Italy soccer attack stokes fears of anti-Semitic violence

ROME - A brutal attack on fans of English football club Tottenham Hotspur in Rome on Thursday stoked fears in Italy of rising right-wing and anti-Semitic violence.
Italy's capital has been rattled by increasing militancy by the extreme right since October, with weekly demonstrations by the neo-fascist youth group Blocco Studentesco often ending in clashes with police.
Local media initially blamed Thursday's attack on hard-core fans or 'ultras' supporting Lazio, who Tottenham had traveled to the capital to play in the Europa League.
But two supporters of AS Roma, Lazio's bitter city rivals, were among the 15 detained for alleged involvement in the mass attack on a downtown bar, suggesting a possibly different motivation.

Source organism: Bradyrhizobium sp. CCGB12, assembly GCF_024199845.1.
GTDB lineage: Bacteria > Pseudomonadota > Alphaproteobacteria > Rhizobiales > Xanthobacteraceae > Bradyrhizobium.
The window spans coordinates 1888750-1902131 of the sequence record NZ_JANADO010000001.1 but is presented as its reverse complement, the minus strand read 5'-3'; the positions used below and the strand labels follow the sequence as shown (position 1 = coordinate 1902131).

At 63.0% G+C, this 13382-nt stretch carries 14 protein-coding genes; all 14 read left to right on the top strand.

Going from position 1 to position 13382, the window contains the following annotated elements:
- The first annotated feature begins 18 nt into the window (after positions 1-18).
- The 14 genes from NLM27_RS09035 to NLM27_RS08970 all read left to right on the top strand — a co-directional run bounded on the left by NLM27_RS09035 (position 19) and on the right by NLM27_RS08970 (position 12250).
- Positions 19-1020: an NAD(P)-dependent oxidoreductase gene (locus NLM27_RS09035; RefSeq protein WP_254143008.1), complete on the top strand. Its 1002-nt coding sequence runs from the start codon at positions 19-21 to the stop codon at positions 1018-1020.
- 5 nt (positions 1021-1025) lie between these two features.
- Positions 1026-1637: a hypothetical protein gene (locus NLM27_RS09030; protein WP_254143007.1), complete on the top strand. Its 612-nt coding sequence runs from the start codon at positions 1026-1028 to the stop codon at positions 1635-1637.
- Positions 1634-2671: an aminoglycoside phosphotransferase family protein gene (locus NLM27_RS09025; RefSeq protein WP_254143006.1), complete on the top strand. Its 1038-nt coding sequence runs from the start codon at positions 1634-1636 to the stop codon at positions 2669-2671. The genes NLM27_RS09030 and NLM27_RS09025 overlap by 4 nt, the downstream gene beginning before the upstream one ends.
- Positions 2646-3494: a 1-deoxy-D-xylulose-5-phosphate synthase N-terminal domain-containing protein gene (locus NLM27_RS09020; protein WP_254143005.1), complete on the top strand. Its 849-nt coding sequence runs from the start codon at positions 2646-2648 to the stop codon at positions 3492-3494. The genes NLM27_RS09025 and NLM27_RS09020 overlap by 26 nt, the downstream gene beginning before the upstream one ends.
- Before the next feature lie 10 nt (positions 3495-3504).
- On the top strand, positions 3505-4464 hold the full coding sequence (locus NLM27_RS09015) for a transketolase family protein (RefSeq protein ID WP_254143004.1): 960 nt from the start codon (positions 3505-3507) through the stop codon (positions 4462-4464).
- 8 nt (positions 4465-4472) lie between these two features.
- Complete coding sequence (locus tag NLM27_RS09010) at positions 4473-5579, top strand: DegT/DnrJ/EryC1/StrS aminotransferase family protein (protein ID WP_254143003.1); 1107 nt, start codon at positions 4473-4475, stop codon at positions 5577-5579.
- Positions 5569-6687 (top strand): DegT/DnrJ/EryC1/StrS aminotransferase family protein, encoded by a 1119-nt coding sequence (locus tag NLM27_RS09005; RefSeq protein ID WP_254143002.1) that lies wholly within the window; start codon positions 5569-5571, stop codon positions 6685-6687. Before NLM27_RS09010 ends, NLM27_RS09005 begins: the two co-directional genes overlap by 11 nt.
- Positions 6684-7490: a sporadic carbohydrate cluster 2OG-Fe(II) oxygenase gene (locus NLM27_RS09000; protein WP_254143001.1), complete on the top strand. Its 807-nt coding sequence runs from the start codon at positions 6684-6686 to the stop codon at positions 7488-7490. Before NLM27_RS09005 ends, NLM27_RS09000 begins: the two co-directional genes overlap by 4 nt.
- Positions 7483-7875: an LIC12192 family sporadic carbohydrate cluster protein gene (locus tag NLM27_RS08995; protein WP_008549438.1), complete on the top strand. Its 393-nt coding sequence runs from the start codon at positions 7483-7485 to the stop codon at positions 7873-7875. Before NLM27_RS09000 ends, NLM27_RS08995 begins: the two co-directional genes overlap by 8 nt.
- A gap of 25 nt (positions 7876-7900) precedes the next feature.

Tottenham have a large contingent of Jewish fans and witnesses told Italian media that masked men armed with knives and baseball bats shouted "Jews, Jews" as they laid siege to a pub where the Tottenham supporters were drinking in a district popular with tourists in an old quarter of Rome.
Ten people were injured in the attack, which left 25-year-old English fan Ashley Mills in a serious condition. He underwent surgery for a severed artery in his leg on Friday and was being monitored by doctors, the Rome hospital where he is being treated said.
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